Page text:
I remember some years ago seeing a book about the death of God, and (I think) the problem posed by his gigantic body decaying on earth. Too ridiculous, I thought.
Nietzsche famously wrote “God is dead,” a nonsensical notion that gained some popularity some decades ago. If God is God—almighty, eternal, the source of all being—how could He die? If He could, He wouldn't be God.
And yet, many people take for granted the really astonishing thing that Christians profess: namely, that God WAS dead.
That is really amazing, if you think about it.
No, God, as a Divine Being, could not die. Not, until, that is, He had taken up life as a man. Even then, no one could kill Him—remember those who tried to throw Him off a cliff?—unless He let them.
But the real death of God did not cause an ecological disaster. It did cause an more than an earthquake—more like a cosmos-quake.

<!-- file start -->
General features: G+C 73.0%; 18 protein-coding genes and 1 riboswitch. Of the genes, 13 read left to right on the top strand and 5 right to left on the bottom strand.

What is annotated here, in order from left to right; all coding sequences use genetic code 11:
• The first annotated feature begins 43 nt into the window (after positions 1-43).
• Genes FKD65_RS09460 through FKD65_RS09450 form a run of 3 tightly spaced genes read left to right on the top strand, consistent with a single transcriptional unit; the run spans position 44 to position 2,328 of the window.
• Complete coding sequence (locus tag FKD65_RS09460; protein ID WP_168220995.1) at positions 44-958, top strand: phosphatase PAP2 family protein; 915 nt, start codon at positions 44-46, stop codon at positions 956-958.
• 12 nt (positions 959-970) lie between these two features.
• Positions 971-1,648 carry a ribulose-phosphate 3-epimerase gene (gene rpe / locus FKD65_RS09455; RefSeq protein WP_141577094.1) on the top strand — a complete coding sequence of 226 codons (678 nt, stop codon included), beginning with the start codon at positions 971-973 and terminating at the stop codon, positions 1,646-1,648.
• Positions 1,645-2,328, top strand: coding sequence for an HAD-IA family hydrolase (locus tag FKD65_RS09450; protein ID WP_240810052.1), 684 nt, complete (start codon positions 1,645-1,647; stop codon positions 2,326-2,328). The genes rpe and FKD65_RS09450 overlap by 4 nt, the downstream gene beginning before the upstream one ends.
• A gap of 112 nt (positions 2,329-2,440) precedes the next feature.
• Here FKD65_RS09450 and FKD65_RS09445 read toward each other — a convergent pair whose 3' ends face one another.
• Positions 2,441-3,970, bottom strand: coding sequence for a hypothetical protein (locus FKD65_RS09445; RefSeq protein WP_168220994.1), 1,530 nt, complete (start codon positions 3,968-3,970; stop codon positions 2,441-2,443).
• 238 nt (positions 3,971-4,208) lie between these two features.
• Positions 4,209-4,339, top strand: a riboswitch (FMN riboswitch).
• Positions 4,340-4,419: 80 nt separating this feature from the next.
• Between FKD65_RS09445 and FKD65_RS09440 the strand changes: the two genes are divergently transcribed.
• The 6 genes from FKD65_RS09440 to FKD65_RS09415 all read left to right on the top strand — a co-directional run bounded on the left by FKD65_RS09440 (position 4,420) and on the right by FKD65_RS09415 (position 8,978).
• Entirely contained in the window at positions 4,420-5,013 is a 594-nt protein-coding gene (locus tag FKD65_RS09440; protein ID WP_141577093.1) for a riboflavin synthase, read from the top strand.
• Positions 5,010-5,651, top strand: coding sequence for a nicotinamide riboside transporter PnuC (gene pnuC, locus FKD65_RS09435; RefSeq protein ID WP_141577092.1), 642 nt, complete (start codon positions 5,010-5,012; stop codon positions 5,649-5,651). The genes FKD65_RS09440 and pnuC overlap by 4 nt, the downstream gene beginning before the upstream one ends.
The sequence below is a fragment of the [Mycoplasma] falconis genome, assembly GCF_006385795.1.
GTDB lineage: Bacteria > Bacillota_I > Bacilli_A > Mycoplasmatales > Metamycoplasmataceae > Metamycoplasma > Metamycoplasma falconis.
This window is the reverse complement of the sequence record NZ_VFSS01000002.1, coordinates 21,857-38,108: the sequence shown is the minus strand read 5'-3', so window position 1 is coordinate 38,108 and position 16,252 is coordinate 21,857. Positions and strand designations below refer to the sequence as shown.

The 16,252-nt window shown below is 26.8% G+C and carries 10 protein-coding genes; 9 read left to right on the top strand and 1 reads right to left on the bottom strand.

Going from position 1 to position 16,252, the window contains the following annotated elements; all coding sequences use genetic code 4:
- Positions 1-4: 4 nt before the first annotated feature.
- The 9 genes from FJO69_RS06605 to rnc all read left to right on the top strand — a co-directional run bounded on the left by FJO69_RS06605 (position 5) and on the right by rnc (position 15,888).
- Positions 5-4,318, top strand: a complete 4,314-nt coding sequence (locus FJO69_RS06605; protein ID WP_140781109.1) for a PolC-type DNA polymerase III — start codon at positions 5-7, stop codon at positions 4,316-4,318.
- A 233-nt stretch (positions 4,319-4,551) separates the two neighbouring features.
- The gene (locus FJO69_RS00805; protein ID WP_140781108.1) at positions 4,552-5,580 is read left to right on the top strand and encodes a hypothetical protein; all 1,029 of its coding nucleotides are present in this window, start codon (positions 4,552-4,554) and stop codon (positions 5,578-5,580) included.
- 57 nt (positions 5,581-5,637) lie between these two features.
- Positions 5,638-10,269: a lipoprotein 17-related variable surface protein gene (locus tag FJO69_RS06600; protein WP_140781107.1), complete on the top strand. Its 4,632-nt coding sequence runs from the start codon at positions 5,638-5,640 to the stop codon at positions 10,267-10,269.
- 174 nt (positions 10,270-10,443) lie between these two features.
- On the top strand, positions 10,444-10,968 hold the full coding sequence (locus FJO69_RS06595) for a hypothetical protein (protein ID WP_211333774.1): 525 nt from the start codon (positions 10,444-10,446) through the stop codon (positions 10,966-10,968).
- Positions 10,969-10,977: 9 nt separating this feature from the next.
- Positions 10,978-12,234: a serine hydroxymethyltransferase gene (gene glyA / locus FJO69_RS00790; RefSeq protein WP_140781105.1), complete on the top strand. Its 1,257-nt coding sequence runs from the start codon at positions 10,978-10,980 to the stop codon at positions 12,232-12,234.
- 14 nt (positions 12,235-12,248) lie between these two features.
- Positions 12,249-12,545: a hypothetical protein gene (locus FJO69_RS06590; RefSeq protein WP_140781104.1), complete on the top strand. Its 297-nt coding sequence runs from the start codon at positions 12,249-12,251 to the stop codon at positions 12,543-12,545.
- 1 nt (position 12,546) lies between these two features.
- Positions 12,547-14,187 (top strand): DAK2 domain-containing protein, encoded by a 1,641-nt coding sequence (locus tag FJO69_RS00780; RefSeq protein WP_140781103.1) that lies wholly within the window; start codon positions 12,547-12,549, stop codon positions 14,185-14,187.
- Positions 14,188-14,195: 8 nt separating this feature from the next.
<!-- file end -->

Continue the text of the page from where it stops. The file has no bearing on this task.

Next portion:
It meant that death was changed. Death was no longer a dead-end. Once the All-Powerful dropped into the abyss of death but didn't remain there, it became a passageway to eternal life.
The sin of Adam and Eve and had locked the gates of heaven from the outside, but they and their descendants were incapable of opening them again. Only God could do it. So he came out and broke the lock of sin, and used a cross to do it.
God did die—and it's a wondrous thing.
And now He is risen—Alleluia!